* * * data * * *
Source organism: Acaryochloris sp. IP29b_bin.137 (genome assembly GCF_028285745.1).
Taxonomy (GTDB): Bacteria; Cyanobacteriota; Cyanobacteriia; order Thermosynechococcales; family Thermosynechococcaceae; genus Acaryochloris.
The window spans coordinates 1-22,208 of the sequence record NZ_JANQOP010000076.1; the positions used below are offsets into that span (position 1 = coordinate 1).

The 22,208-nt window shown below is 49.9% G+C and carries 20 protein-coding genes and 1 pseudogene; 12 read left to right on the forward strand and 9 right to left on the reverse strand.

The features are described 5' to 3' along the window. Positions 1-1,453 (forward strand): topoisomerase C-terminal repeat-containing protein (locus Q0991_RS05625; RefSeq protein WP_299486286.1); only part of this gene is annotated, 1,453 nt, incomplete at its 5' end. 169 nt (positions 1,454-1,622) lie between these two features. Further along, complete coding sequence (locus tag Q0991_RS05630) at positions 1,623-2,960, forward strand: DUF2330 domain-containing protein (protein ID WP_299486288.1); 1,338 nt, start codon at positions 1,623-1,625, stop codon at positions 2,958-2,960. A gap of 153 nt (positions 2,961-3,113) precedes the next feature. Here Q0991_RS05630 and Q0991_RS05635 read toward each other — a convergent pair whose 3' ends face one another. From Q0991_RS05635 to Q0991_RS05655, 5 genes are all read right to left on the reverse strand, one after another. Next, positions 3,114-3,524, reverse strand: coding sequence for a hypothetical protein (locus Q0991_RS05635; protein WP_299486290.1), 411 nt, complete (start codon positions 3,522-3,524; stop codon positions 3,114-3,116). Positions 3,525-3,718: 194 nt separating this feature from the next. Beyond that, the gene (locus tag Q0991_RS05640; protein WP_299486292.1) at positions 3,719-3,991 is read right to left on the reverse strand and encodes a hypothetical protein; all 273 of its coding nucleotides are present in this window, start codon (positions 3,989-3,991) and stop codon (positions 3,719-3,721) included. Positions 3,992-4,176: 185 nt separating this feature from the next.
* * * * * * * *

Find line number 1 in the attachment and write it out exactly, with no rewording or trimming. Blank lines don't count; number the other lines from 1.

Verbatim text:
Source organism: Acaryochloris sp. IP29b_bin.137 (genome assembly GCF_028285745.1).